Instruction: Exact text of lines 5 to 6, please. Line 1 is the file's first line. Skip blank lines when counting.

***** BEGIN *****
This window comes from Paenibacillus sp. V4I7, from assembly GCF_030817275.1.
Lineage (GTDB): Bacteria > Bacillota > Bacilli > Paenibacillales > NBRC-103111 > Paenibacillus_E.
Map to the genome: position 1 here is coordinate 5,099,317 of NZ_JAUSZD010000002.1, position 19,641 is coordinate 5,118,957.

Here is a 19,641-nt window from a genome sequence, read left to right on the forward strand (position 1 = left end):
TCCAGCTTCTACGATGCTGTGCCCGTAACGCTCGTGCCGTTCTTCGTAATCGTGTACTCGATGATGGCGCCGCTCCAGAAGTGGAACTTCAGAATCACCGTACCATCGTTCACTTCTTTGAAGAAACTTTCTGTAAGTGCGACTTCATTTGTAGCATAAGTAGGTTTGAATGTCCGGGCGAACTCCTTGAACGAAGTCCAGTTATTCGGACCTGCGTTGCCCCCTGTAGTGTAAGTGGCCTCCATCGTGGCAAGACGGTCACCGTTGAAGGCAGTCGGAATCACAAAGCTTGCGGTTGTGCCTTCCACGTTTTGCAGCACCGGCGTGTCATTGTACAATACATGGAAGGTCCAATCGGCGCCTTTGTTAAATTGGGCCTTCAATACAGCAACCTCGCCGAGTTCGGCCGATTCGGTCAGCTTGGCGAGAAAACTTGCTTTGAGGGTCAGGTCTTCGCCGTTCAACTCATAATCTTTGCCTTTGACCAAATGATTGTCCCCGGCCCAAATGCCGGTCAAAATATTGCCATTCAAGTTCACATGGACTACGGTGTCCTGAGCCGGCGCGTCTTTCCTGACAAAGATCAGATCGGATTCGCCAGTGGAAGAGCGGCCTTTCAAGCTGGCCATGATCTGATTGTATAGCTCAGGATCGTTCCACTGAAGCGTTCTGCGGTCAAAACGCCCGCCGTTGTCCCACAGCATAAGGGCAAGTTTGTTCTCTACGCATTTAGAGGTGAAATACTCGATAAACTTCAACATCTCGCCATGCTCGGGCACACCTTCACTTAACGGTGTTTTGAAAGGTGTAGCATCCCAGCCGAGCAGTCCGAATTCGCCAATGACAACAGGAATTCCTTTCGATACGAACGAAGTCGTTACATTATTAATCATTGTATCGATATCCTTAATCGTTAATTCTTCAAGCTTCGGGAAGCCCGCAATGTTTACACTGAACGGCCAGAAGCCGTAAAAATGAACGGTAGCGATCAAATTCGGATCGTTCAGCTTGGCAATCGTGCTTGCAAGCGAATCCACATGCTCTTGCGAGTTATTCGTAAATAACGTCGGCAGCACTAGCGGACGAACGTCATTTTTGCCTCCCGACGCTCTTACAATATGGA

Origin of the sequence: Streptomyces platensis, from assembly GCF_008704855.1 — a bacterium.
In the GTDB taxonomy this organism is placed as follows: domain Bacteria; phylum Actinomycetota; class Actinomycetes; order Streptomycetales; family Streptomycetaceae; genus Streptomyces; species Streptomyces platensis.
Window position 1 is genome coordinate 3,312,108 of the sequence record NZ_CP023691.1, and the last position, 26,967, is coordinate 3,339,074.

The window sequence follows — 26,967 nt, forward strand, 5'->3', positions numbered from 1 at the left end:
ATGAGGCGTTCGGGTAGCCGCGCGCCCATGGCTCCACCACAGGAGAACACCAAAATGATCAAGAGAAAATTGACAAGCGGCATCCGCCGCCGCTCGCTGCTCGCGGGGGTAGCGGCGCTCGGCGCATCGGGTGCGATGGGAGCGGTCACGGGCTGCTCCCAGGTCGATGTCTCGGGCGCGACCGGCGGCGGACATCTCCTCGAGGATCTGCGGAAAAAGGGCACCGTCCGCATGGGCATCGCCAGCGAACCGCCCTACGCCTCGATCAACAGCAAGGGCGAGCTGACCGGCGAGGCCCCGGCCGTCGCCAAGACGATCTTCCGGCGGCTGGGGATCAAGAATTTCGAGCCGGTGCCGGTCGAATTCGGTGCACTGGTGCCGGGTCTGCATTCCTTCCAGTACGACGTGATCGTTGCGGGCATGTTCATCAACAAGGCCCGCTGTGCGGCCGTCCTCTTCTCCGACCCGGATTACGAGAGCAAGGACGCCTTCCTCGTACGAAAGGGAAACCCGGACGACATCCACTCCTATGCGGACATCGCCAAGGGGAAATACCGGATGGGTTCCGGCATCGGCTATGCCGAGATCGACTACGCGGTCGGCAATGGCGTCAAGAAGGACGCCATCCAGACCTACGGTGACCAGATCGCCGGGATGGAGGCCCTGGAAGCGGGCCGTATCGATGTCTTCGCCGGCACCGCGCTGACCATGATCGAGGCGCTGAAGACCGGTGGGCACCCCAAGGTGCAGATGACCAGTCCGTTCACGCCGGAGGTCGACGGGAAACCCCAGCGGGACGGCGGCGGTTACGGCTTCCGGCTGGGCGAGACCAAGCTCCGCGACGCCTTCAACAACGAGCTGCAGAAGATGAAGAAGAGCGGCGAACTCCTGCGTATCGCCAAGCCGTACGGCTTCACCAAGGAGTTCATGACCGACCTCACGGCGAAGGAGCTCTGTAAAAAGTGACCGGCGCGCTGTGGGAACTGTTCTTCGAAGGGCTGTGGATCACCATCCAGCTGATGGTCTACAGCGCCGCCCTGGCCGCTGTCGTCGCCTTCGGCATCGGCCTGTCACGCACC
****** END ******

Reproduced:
TCCAGCTTCTACGATGCTGTGCCCGTAACGCTCGTGCCGTTCTTCGTAATCGTGTACTCGATGATGGCGCCGCTCCAGAAGTGGAACTTCAGAATCACCGTACCATCGTTCACTTCTTTGAAGAAACTTTCTGTAAGTGCGACTTCATTTGTAGCATAAGTAGGTTTGAATGTCCGGGCGAACTCCTTGAACGAAGTCCAGTTATTCGGACCTGCGTTGCCCCCTGTAGTGTAAGTGGCCTCCATCGTGGCAAGACGGTCACCGTTGAAGGCAGTCGGAATCACAAAGCTTGCGGTTGTGCCTTCCACGTTTTGCAGCACCGGCGTGTCATTGTACAATACATGGAAGGTCCAATCGGCGCCTTTGTTAAATTGGGCCTTCAATACAGCAACCTCGCCGAGTTCGGCCGATTCGGTCAGCTTGGCGAGAAAACTTGCTTTGAGGGTCAGGTCTTCGCCGTTCAACTCATAATCTTTGCCTTTGACCAAATGATTGTCCCCGGCCCAAATGCCGGTCAAAATATTGCCATTCAAGTTCACATGGACTACGGTGTCCTGAGCCGGCGCGTCTTTCCTGACAAAGATCAGATCGGATTCGCCAGTGGAAGAGCGGCCTTTCAAGCTGGCCATGATCTGATTGTATAGCTCAGGATCGTTCCACTGAAGCGTTCTGCGGTCAAAACGCCCGCCGTTGTCCCACAGCATAAGGGCAAGTTTGTTCTCTACGCATTTAGAGGTGAAATACTCGATAAACTTCAACATCTCGCCATGCTCGGGCACACCTTCACTTAACGGTGTTTTGAAAGGTGTAGCATCCCAGCCGAGCAGTCCGAATTCGCCAATGACAACAGGAATTCCTTTCGATACGAACGAAGTCGTTACATTATTAATCATTGTATCGATATCCTTAATCGTTAATTCTTCAAGCTTCGGGAAGCCCGCAATGTTTACACTGAACGGCCAGAAGCCGTAAAAATGAACGGTAGCGATCAAATTCGGATCGTTCAGCTTGGCAATCGTGCTTGCAAGCGAATCCACATGCTCTTGCGAGTTATTCGTAAATAACGTCGGCAGCACTAGCGGACGAACGTCATTTTTGCCTCCCGACGCTCTTACAATATGGA

Origin of the sequence: Streptomyces platensis, from assembly GCF_008704855.1 — a bacterium.